Neil Aggett : Restorative justice – at last !


Very few people in each generation rise up and help shape the course of their own wider community’s future – positively – let alone their nation and beyond.

Very few of these special people ever then surrender their lives, tragically, to a brutal and injust system of government that is condemned globally, against benchmarks for civil liberty, equal opportunity and social justice rights for all.

Neil Aggett is one of that rare breed.

Those of us who were close to him during our young, formative years will tell you that Neil was destined for much greater things.

He stood out.

Quietly and consistently, as a born leader.

He had all the inherent qualities to which many of us aspire in life. Guided by strong principles and ethics, he understood justice, and would have made an outstanding jurist. Inspired by the fact that he considered knowledge to be a vital personal empowerment tool – plus his voracious appetite for reading and learning – he would have been a superlative educator and academic. And the list grows.

Neil – if blessed with the right physical attributes – might have been a terrific rugby Springbok or even a major Olympian, because he had the heart and sporting talent. In another realm, he would have made a consummate theological leader. If he’d entered the space of enterprise boardrooms, I believe he would have ignited a new age in merging brands, consumerism and social responsibility investment.

In fact, so well-rounded was he as a young, growing man, mature beyond his years, that all of us who shared a number of classroom, dormitory and playing field years with him at high school held him in very high esteem.

This is borne out by the fact that 40 years after we all finished high-school, we held a Class of 1970 re-union, at Kingswood College in Grahamstown in 2010, to pay special tribute to Neil.

We estimated that 40% of all of us who’d actually shared a classroom with him at some stage over his 7 years at the college, had made a significant effort to be present at this event. (It’s important to note that more than 40% of our 1970 classmates were, by this time, spread widely across the world, and a short weekend re-union was not readily justifiable to most, although Jeff Atwood flew in from Los Angeles, Peter Hare-Bowers from London and Chris Wienand from Zambia, all solely for this auspicious, commemorative get-together.)


With a wide variety of career and life path options ahead, as a result of his evident skills and values, Neil chose medicine.

But, not the oft-plyed route of lucrative private practice, for he would have done exceptionally well as he was diligent, caring and thorough.
No, it was the old fashioned, vocational path of healing the sick from amongst the down-trodden and marginalized in our society that he chose to walk.

This road then led him, in his early 20’s, to the wellness of workers and his helping the development of the trade union movement in South Africa.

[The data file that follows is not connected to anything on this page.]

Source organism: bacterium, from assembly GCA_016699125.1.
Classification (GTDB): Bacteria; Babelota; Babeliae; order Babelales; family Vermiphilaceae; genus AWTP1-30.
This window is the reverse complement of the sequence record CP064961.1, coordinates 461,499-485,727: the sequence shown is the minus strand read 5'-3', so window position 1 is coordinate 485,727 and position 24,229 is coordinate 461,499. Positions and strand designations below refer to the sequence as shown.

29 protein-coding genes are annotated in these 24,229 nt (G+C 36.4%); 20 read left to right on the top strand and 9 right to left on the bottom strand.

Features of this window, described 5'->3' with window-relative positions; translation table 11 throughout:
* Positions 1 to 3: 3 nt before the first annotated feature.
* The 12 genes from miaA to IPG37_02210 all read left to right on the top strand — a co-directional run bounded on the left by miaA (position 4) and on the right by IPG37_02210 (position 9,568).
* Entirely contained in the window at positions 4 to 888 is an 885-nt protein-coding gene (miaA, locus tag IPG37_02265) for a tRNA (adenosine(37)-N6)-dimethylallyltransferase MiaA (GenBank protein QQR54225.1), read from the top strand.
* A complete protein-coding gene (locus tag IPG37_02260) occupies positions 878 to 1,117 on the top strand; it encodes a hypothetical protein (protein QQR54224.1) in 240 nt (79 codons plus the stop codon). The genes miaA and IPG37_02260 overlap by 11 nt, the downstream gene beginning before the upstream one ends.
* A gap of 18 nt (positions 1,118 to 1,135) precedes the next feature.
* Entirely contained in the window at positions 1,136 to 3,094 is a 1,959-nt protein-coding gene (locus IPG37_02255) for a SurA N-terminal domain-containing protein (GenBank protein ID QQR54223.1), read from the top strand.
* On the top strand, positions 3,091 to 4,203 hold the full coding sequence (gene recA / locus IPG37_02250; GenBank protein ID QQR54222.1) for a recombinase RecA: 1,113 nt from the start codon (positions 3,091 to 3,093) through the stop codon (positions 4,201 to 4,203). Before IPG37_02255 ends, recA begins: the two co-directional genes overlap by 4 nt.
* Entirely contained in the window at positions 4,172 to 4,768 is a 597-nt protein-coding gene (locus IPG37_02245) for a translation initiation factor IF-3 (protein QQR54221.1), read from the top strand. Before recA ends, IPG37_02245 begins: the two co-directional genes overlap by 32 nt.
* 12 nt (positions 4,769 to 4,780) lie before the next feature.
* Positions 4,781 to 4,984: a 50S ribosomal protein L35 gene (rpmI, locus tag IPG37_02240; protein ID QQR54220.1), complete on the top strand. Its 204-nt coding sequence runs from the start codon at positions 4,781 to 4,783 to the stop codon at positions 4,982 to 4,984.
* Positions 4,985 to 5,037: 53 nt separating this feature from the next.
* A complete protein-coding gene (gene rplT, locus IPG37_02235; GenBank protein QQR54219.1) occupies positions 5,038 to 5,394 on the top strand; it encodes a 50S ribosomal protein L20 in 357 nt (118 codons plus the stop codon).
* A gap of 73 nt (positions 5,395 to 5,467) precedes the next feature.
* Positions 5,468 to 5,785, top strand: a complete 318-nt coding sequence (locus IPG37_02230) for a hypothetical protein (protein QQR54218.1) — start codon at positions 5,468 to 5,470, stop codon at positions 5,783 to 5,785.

His simple epitaph on his grave speaks volumes about this point –

.              DEARLY LOVED 


This major life influence that Neil unwittingly created is clearly evident in the fact that, in tribute to his tragic death after 70 days of inhuman detention and interrogation by the apartheid state’s security cabal, trade union members around South Africa – again, against hugely hostile state oppression – downed tools for 30 minutes in their multitude of workplaces.

One hundred thousand workers across a land, wracked by civil unrest with police and army at the ready, went silent and prayed and sang.

A few days later, at his funeral, the cortege to the Westside cemetery was accompanied by well over 10 000 mourners, drawn from struggle activists and the oppressed of  the surrounding communities, singing the haunting melodies of tragedy and the uplifting songs of freedom ahead.

Johannesburg came to a complete standstill.

Few national leaders anywhere – or international leaders – experience such commemorative tributes. Yet he was only 28 years old.

Neil Aggett was one of these rare individuals who has unwittingly helped shape the lives of so many of his fellow Africans, and beyond, but yet was forced to surrender his life, in an appalling tragedy, for the wider ideals he held more sacrosanct than life itself.


When those who loved and cared for him sought real truth and remedy through a justice system at his inquest – the longest and most expensive ever in SA’s legal history – it was denied them by a brutal, corrupt and power-hungry government, supported largely by the community from which Neil grew up in, namely a privileged society, broadly comprising those of Judeo-Christian beliefs and loosely united by a skin colour, with mainly Eurocentric language heritage.

One cannot escape this fact.

Now, three decades later – after his tortured body was found hanging in a police detention cell on Friday, 05 February 1982 – he can finally be laid to rest, in quiet peace for eternity, safe in the knowledge that history will judge him fairly in the court of universal citizenry.